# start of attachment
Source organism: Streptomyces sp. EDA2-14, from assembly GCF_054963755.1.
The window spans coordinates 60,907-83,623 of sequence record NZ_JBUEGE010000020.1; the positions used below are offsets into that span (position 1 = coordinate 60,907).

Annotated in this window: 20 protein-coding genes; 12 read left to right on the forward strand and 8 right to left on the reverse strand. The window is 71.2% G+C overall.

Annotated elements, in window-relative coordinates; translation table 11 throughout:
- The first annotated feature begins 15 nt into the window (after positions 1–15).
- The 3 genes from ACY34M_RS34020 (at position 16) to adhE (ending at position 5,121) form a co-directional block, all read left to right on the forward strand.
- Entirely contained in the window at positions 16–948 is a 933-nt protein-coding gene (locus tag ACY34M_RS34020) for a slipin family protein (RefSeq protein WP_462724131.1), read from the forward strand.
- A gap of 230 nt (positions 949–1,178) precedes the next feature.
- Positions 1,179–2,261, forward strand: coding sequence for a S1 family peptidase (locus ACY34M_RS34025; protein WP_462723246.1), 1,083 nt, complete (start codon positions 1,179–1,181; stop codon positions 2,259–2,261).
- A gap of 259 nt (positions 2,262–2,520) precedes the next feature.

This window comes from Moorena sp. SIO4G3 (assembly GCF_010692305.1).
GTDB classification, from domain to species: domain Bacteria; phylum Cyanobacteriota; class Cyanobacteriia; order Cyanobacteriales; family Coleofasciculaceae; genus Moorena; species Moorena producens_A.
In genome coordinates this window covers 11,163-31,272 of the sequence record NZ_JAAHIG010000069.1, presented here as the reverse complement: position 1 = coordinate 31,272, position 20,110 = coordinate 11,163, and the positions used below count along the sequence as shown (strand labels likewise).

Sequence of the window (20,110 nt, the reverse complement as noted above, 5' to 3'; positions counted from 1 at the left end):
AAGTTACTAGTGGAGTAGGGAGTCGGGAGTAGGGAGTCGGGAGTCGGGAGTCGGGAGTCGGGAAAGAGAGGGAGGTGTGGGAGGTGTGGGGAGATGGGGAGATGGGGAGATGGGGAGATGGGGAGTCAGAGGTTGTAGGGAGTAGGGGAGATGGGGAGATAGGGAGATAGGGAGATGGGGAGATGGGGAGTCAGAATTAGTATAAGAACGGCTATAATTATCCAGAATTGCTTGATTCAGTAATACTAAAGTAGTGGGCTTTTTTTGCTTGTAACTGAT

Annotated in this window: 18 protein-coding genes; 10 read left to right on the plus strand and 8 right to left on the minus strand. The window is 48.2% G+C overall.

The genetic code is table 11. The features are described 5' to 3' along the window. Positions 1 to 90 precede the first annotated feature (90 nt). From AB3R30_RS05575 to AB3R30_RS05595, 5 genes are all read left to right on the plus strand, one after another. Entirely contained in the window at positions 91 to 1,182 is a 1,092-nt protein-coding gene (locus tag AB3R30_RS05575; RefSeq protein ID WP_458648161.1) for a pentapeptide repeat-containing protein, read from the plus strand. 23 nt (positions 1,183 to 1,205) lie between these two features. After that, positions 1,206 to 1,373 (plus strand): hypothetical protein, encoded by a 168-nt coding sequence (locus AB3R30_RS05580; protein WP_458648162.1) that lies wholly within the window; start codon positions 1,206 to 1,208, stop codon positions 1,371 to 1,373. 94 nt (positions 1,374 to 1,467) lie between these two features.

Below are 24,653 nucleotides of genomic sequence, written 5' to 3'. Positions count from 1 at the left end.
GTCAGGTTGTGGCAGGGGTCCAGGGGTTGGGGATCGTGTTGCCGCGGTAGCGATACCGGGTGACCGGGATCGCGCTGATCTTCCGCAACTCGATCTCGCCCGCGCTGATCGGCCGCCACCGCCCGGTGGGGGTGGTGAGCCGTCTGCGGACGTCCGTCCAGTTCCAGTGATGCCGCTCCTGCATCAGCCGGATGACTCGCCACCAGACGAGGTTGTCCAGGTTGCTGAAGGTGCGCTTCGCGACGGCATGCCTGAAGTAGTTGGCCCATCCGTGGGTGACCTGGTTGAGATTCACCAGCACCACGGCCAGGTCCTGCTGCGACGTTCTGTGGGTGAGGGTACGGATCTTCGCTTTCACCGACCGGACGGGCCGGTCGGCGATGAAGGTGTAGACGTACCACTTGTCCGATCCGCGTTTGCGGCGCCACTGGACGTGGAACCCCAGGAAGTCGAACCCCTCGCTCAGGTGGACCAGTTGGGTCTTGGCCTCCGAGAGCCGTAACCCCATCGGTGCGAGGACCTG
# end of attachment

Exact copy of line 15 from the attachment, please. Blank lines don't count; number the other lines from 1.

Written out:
AAGTTACTAGTGGAGTAGGGAGTCGGGAGTAGGGAGTCGGGAGTCGGGAGTCGGGAGTCGGGAAAGAGAGGGAGGTGTGGGAGGTGTGGGGAGATGGGGAGATGGGGAGATGGGGAGATGGGGAGTCAGAGGTTGTAGGGAGTAGGGGAGATGGGGAGATAGGGAGATAGGGAGATGGGGAGATGGGGAGTCAGAATTAGTATAAGAACGGCTATAATTATCCAGAATTGCTTGATTCAGTAATACTAAAGTAGTGGGCTTTTTTTGCTTGTAACTGAT